Well, it’s a good question. So one of the countries that I’ve been collaborating with the PPP Center of Excellence in Istanbul for six years now, they are, you know, based in Turkey if you don’t know that it stumbles in Turkey, and the government there has had a very successful and a very, very focused program on healthcare ppps. What is very interesting about Turkey is that they don’t have enabling legislation or an enabling environment for ppps per se for the whole country. But certain ministries have developed their own laws and regulations. And Turkey has done this very well. And what they have done is they’ve started a program to build provincial hospitals, that basically 27 provinces at the last count I heard, which were being operated as ppps. The model was very interesting because the private sector partner was responsible specifically for building the facility and maintaining and operating it, but not providing the healthcare services. So if you went to the hospital, the building was built by the private sector. If you went to the cafeteria and you had something if you used the parking lot, you did anything like that. This was all done by the operator, but the actual health care activities inside the hospital visits with doctors and nurses and clinician to the clinic, which clinical staff. You know, if you were occupying a hospital bed, you’d the government didn’t own the bed, but when the nurse came to you, it was a government official. And the reason they did that was because Turkey has a pretty good national health care insurance program. And so the government basically took a lot of the risk away by, you know, taking care of the medical side, and letting the private sector focus on the operations and maintenance and building the facilities and keeping them up and running. And you can understand with modern hospitals, that is quite a daunting task. I mean, I think in most hospital these days, the vast majority of the staff that are they are not medical team members, but they are engineers, maintenance crews, etc. So that was the model that worked there. Other countries that have been very focused on exploring healthcare ppps, Saudi Arabia, I worked on a project in Saudi Arabia with the health ministry and the King Faisal hospital. And they were exploring opportunities under the Crown Prince’s 2013 version of finding ways to in a post sort of fossil fuel era to make government ministries and organizations and assets much more. How would you call successful and not reliant on government subsidies so they have had At a very aggressive program and looking at health care products or projects, sorry, the scale can vary between countries. I mean, a typical Hospital in the United States I think would cost you a very large campus could cost a billion dollars. In some smaller countries, you know, 10s of millions do quite well. When I worked with the Millennium Challenge Corporation as a consultant, they had a very good health care project that they were looking at in the SU to add just not focusing on a national hospital as such, but providing local mini hospitals or net or local clinics, if you could call it that. And many of these types of projects, not specifically the suit, but many countries have been considered as a potential PPP projects. The challenge is that the smaller the project, the less interest there is because the transactional costs or the legal fees to launch these projects can be extremely high as we move forward into this COVID-19 era, and the The changes that have taken place, I think healthcare is going to become a more and more important consideration. And it might even displace, you know, priorities that governments had previously under the the SDGs, the Sustainable Development Goals, the 17 goals and could result in prioritization. I think we have to look at PPP type activities and partnerships in three levels in the short term, the medium term and the long term. And the short term I think, would be sort of more the less structured type of public private partnerships, which I would just call partnerships between the public and the private sector, which might be philanthropic in nature, you know, the big foundations which are helping healthcare institutions to cope with the crisis as it is now. So these could be collaborations, you know, with the, you know, the, the witch cook with Microsoft, it could be collaborations with the Rockefeller Foundation, you know that there are many examples of that. And that’s true address the immediate crisis. But these are unsustainable type of partnerships because they are often based on goodwill, and they’re not contractual. But as we start looking towards the medium and the long term in the medium, I would say the next two to three years in the long term, you know, 20 years down the path. And we are faced with the likelihood that COVID-19 is going to become an annual event, and it could be covert, you know, 2021 as we go down, this is critically important to consider in public private partnerships, because public private partnerships for big services or large infrastructure can easily be contracts for 25-30 years plus. And this means that they are going to be repeat incidents that could threaten the sustainability and resilience of PPP projects, because in a 20 to 30 year time period, you know, it’s going to happen again. And so people are looking very carefully now, and what type of projects could be done reprioritizing them and then also to you know taking great concern into sort of the pandemic definition and how this impacts force majeure clauses in contracts, because it kind of was just floated over in the past, people didn’t really ever think these things were going to happen. So force measure was just not very well defined in contracts. This is going to become critically important. And I think what we’re going to see and strategies now in the medium and the long term are they are going to be greater needs and desires for sustainable projects, and resilient projects. And by that I mean projects that can cope with unexpected changes. Because if this is not built into the contractual expectations and deliverables for PPP projects, there’s going to be a hard time raising the financing for them. I know the insurance industry is very apprehensive at this moment about force missoura. And there’s definitely going to filter down on two and PPP projects because if PPP project Can’t be ensured, the interest rates being charged by parties would be so high that they wouldn’t be what they call bankable, they no one would invest in them specific type of projects that I think might have a great future that exist include all that could be considered, you know, include things like national emergency centers that could be run as ppps. Because especially in the United States, we’ve seen there’s been really no coordination, or if there has been coordination, it’s been haphazard. One of the things that I have, you know, discuss with many pupils the idea of, you know, having warehouses for example, where strategic supplies of medical goods could be kept or supplies, and these could be partnerships between the government and the private sector, where the government owns the way house but the private sector or producers of for example, ppppp And things like that could store the materials in these warehouses and just build up a surplus that there’s always a surplus of three months for example, of of which are, quote, goods that are stored there. So that if we have another event, we have a strategic backlog of goods. So I think you know, the opportunities are there. I think what is really important, though, is to consider, what can we do now to improve things take these opportunities and turn them into great situations, not dwell on the present, you know, woe unto me is not a good strategy. And in the sense of PPP projects that have stalled, this is a wonderful chance to upgrade them and improve them and I know you asked about health care, but one thing that’s important and a good concentration site except for example, with airport projects, you know, there’s multitudes of activities that take place at airports. And one of the biggest challenges maintenance of runways and facilities because There’s always traffic. And I’ve heard numbers of airports are considering this as a godsend that now that there’s no traffic, they can speed up the construction of new runways, revitalize them, improve them. And in that way, it keeps the public private partnership partnership strong, because both parties have something to do. And in that sense, it is beneficial to the private sector as well because they would be engaged in a project and not just be seen as asking for handouts.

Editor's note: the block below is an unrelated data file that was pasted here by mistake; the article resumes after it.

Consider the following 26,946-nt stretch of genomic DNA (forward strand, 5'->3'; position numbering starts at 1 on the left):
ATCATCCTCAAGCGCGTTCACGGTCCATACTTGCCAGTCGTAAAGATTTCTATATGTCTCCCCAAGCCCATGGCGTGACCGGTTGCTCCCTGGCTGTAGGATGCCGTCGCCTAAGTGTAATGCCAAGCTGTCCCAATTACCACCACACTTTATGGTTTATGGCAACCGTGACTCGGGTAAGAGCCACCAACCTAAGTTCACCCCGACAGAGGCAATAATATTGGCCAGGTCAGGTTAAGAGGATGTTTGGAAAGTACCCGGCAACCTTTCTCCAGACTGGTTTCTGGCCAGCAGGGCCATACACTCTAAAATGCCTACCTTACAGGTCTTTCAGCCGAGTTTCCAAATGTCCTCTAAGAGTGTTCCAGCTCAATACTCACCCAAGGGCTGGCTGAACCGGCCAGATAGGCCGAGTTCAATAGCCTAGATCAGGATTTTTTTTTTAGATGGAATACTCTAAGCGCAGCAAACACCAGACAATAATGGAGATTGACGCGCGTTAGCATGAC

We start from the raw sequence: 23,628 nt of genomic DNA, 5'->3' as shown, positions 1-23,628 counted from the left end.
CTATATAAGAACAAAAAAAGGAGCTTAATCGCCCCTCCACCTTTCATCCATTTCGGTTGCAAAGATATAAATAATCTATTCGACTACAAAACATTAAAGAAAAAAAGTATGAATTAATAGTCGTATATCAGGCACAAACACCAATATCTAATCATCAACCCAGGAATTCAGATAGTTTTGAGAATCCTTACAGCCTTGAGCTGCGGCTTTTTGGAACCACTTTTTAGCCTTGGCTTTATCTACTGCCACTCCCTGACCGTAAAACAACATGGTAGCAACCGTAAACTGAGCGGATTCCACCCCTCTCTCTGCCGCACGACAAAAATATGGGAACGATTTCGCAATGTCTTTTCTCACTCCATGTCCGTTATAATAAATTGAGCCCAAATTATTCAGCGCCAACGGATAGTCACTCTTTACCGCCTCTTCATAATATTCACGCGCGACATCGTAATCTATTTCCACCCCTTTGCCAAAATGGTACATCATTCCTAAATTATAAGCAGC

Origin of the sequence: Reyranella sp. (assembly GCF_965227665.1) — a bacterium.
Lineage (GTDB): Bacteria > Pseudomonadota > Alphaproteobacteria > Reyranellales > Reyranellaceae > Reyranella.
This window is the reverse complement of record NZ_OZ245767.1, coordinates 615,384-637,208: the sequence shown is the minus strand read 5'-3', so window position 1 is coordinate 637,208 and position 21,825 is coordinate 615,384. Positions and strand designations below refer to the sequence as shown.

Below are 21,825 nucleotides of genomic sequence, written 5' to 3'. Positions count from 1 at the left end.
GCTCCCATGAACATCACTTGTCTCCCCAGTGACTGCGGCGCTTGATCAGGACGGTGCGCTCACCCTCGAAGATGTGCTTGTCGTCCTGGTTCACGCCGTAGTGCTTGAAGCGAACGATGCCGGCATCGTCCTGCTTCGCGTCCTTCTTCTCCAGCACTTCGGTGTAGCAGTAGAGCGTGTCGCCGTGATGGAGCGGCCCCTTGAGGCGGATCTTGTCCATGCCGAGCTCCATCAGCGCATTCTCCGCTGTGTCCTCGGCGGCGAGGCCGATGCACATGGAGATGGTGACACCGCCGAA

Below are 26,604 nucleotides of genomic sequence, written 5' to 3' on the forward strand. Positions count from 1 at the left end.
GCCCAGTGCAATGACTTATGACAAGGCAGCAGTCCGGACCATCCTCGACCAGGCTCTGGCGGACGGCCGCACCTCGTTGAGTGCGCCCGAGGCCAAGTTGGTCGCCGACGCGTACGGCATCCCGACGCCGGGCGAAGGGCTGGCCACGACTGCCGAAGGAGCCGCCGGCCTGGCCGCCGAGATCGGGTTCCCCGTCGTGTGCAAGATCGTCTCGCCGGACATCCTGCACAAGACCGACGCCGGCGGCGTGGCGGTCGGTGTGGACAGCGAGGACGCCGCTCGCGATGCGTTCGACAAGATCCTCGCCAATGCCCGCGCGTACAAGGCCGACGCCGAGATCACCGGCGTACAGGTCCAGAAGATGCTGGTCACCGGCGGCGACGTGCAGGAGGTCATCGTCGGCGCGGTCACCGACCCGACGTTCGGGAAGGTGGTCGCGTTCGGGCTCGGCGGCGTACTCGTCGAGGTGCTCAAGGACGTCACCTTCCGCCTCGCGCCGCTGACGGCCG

Jonathan Bench 32:35